Budgets for FEMA and HUD Are Vital

From the Union of Concerned Scientists: FEMA and HUD Budgets are Vital for Disaster and Climate Preparedness

Last year’s record-breaking disasters—including hurricanes, wildfires and floods—were a reminder of how climate change and faulty development policies are colliding to create dangerous and costly outcomes for the American public. While much attention is focused on post-disaster recovery, we need to invest much more in preparing for disasters before they happen. The good news is that the omnibus budget deal recently passed by Congress appropriated significant funding for the Federal Emergency Management Agency (FEMA) and Department of Housing and Urban Development (HUD) to help foster community resilience, in many cases undoing steep cuts that had been proposed by the Trump administration.

More on the DHS OIG Reports

Last weekend, the Diva did a posting titled What the Heck is This About, which dealt with the decision of the Office of Inspector General (OIG) at Dept. of Homeland Security (DHS) to remove some reports about early disaster response activities from their website.

On March 16, a reporter at USA Today provided more details in a second article about the DHS OIG reports. See: FEMA’s response to Hurricane Maria won’t get initial review under watchdog agency’s new approach. Reporter Ledge King raised several issues that remain about the decisions made by the OIG, including how best to inform FEMA staff re progress with response efforts and how to provide documentation of response progress for those outside the agency interested in the disaster response process.

The Diva was pleased to be interviewed by the reporter to make the case on behalf of researchers and historians.

Federal Disaster Rebuilding Spending

From the Wharton School: Federal Disaster Rebuilding Spending: A Look at the Numbers.

Last year set records for natural disaster damages in the United States. NOAA estimates total damages from the 2017 events were over $300 billion. The U.S. experienced not one, not two, but three land falling hurricanes. Hurricane Harvey set a record for rainfall. The wildfires in California were some of the costliest the state has ever seen.

In response to these events, Congress passed two supplemental spending bills in September and October appropriating $34.5 billion in post-disaster funds and forgiving $16 billion of debt for the National Flood Insurance Program. A couple weeks ago, Congress approved a two-year budget that included an additional $90 billion for disaster rebuilding. This puts the total spending in response to the 2017 events at over $130 billion—another record.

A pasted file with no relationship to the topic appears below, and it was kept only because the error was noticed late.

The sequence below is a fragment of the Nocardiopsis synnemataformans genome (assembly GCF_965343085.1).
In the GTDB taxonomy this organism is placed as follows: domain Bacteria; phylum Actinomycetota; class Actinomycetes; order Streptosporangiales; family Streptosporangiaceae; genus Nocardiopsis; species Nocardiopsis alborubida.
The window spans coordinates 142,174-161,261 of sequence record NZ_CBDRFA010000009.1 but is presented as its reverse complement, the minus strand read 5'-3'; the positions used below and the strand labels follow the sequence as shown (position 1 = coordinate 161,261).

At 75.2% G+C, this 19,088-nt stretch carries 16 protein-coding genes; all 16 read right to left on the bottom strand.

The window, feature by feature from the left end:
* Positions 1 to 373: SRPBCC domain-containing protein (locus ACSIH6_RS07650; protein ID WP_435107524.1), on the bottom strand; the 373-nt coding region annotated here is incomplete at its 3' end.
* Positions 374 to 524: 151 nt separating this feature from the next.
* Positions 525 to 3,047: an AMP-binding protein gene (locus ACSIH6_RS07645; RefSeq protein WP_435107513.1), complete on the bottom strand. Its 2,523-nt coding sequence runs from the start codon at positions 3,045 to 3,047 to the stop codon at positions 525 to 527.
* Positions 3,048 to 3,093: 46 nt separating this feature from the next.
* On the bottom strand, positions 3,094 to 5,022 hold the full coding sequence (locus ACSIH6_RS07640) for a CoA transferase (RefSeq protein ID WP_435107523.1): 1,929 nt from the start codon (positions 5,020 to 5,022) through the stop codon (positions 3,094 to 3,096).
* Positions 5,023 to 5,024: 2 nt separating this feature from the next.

“Dismantle the Dept. of Homeland Security”

From the New Republic: Dismantle the Department of Homeland Security. “The case for abolishing the wasteful, incompetent, and abusive mega-agency has become especially urgent under Trump.”

What I find interesting is that both liberal and conservative critics are cited in the article. [The Diva is amazed that no readers comments on this article. ]
Update:
see this posting by fellow blogger Eric Holdeman:

State of CA Lawmakers are Preparing for More Disasters

How California lawmakers are preparing for more natural disasters.  Here is an excerpt from the LA times article:

Dozens of Californians lost their lives in wildfires and other natural disasters in recent months.

In response to the widespread emergencies, Gov. Jerry Brown and legislators want to change insurance rules, emergency alert systems and debris removal policies and spend more money on fire protection. If passed, these new laws would add to the many protections already enshrined in state law for those who have experienced natural disasters, including substantial relief from property taxes.

State officials are warning residents should expect more natural disasters due to the effects of climate change.

“Sadly, what these communities and these members’ residents have experienced is now going to be far too common in California,” Insurance Commissioner Dave Jones said last week at a news conference surrounded by state lawmakers. “We no longer have a fire season. We have year-round fire season.”

Possible Effects of EPA Budget Cuts

From the Conversation website: In planned EPA cuts, US to lose vital connection to at-risk communities.

The Trump budget calls for slashing the EPA budget by an estimated 31 percent. Staff would be reduced by 25 percent and 50 programs could see cuts, such as ones designed to lower the health risks from lead paint.

In all likelihood, the first communities to feel effects of a dismantled EPA are those who consistently pay the biggest price when policy strays from being focused on people. It will be the indigenous people, the populations who live in poverty and at-risk communities – often populated by people of color – who typically feel the sharp cuts and public health effects first and fully.